Mobile gaming phones are getting out of hand with hardware specifications

In the past few years, we have seen the emergence of gaming phones in the smartphone market. These phones initially were meant to be stand-alone phones for gamers with certain features that a user who is keen on mobile gaming would be aiming towards.

This has now become instead a race to make a phone with the highest specifications in simple terms, its one-upmanship at its best. But in reality, does this make sense in the current market and how different is the market compared to when the “first” gaming phone came out.

Mobile Gaming Phones

How is a gaming phone different from other mobile phones?

Before we look into what crucially makes a phone turn into a “gaming” phone, let’s dig into what the market looks like.

Currently, there are many different pricing levels to smartphone markets. They consists of high-end smartphones and mid/low-ranger phones on the cheaper sides. Major flagship phones are those currently at the price range of over $800. These phones are ones which companies tend to make to show their update on the new technology. While the midrange phones are those between the bracket of $350-600 and used by the bulk of the average consumer. These do not consist of the most powerful processors but are made for a particular niche or just being the most value for the price.

Gaming phones are simply a mobile phone whose main focus is on mobile gaming. Their price range for each varies between all three pricing categories.

The main features are the chipset used, the graphics in it and the battery size. While the resolution of the phone won’t be that much of importance, a higher frame rate would be preferred. Due to these niches, the aspect of having the best camera for the price range doesn’t matter as such. These phones might also have certain accessories that can be connected to the phone to make sure it is working at its highest output all the time without overheating. This is especially important for players in most mobile esports games.

As an example, let’s look at the latest device to be launched in the market in ASUS ROG Phone 6 Pro: (specs are not final and taken only as example)

  • 165Hz display
  • 1080 x 2448 pixels Display (~395 PPI density)
  • Qualcomm SM8475 Snapdragon 8+ Gen 1
  • Adreno 730
  • 512GB ROM
  • 18GB RAM
  • 6000 mAh Battery

If someone from the mobile tech industry saw these specs on a phone as a blind test. Their first impression would be that the phone is simply a beast for any task a phone can do. It also comes at a beastly price of 1299+$. Similarly, competitors that produce the best gaming phones are now looking to one-up, with even wilder specs and more performance boosting. As a result, we are entering territory where a mobile gaming device is as expensive as a full blown gaming desktop.


Asus ROG Phone 6 – Plenty of hardware, for plenty of money

Why does the current trend not make much sense in the market?

During the BGMI Masters Series in India which was hailed to be quite the success for the numbers, it put out. There was quite a noticeable trend for gaming phone usage; the most used phone during the tournament by the players was the iPhone.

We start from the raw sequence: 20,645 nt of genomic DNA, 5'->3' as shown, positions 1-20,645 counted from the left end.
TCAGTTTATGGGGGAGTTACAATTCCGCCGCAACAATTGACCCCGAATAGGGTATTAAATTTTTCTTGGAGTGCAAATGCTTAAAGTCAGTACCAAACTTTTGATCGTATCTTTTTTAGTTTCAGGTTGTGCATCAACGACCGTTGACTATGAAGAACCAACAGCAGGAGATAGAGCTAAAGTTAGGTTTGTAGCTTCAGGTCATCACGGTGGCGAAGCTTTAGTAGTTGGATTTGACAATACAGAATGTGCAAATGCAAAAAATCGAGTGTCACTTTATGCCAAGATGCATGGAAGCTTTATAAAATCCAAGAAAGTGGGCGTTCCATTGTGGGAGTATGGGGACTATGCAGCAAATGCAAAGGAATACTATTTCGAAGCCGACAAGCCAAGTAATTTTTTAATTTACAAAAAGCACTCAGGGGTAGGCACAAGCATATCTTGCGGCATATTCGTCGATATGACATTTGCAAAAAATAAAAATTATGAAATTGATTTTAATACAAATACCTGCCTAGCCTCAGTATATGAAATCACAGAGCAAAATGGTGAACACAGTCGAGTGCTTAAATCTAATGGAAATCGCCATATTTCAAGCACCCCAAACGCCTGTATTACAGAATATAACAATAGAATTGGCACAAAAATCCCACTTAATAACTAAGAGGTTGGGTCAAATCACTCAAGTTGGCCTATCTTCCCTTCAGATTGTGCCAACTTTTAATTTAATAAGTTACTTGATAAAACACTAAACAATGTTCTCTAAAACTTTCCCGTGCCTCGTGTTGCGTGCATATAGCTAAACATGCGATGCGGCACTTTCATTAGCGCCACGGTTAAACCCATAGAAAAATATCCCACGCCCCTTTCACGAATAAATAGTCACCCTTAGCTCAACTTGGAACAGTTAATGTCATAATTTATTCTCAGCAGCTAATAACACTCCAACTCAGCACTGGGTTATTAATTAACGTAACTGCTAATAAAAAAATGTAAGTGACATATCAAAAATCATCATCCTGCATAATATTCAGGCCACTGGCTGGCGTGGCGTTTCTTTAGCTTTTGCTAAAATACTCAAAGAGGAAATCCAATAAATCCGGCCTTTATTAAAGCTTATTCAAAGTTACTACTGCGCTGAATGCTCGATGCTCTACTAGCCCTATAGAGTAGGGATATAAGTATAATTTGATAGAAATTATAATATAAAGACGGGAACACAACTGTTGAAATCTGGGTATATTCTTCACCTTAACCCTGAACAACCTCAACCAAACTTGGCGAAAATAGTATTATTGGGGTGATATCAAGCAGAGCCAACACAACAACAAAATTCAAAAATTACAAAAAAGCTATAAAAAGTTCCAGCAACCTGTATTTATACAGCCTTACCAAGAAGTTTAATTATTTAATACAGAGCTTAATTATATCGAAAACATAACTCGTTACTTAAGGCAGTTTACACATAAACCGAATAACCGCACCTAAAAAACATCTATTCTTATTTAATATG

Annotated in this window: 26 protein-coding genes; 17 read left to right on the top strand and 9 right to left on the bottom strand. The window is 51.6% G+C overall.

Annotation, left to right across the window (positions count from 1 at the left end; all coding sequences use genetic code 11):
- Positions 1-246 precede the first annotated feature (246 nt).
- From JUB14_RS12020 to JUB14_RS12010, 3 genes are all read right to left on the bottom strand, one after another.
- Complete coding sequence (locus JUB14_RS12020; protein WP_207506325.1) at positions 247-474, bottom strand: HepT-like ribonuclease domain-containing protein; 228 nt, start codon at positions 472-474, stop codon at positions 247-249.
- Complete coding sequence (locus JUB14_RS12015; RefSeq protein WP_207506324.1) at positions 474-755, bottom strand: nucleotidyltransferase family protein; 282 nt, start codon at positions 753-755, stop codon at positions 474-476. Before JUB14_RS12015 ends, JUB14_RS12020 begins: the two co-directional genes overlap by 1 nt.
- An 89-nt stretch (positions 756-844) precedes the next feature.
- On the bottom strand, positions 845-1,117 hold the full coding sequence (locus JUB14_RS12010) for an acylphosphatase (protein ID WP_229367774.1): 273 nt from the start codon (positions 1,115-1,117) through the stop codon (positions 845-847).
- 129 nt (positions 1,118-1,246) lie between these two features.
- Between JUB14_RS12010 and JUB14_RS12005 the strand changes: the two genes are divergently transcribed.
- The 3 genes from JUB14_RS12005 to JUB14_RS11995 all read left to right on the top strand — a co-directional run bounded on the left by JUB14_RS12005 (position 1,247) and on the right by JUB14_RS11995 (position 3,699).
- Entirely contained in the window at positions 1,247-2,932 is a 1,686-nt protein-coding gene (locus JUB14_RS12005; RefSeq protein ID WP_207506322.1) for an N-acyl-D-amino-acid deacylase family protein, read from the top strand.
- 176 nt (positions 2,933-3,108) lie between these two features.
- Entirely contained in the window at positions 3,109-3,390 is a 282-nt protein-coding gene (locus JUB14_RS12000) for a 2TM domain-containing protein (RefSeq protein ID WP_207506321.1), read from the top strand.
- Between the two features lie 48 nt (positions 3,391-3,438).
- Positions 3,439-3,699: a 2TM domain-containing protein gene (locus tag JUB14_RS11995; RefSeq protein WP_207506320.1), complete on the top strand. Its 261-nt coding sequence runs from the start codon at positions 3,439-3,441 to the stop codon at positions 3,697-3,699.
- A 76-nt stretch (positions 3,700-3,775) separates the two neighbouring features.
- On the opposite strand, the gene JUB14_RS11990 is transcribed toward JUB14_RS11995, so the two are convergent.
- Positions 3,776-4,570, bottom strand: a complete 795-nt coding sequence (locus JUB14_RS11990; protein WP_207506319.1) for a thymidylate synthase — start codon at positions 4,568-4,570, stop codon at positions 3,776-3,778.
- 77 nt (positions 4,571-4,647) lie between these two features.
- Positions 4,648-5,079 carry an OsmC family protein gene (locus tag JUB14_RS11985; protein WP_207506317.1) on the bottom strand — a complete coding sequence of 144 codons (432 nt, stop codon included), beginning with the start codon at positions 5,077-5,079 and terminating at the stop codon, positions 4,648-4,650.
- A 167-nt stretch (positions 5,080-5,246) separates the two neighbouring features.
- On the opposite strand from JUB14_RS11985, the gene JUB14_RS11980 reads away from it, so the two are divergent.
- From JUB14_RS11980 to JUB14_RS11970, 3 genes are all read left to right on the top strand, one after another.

While the iPhone isn’t meant to be the most powerful phone, its optimizations make it the best fit. There is a major advantage which Iphone has over the major players in the mobile gaming world. Apple as a company makes their software and hardware to benefit their phone. As such, each part of it complements the other. Now, we won’t get into the entire iOS vs Android debate, but it is a fact that Apple has traditionally made their devices work smoothly with way less hardware “firepower”. Companies like ASUS can make a phone which has 18 GB RAM but the phone will never use that to the max.

For example, Genshin Impact currently requires a maximum of 4 GB RAM to work smoothly. Due to this, there isn’t a need for 18 GB RAM, instead it would just increase the price of the phone. Asus uses a form of Android as the phone’s operating system, as well as the latest Snapdragon Chipset, yet their phones aren’t optimized at the highest level to work the smoothest they can.

Genshin Impact can run at 120 fps on most later iPhone’s but no Android device, irregardless of specs can run it as smooth.

If a major company wishes to make a phone which is truly optimized for gaming, they will first need to make a form of OS for those specific devices that fully utilizes the hardware it’s packing. Following that, making sure the software is developer friendly and modable to get the most bang for your buck will be essential. In the short term, this may mean a lot of investment, but it sure beats putting software at the forefront instead of jam packing ram and processing power in “gaming” devices.

Most competitive gamers are trading hardware for smooth operation, while most casuals are going for a budget option below the 500$+ mark. At this stage, who are the manufacturers making this phones for?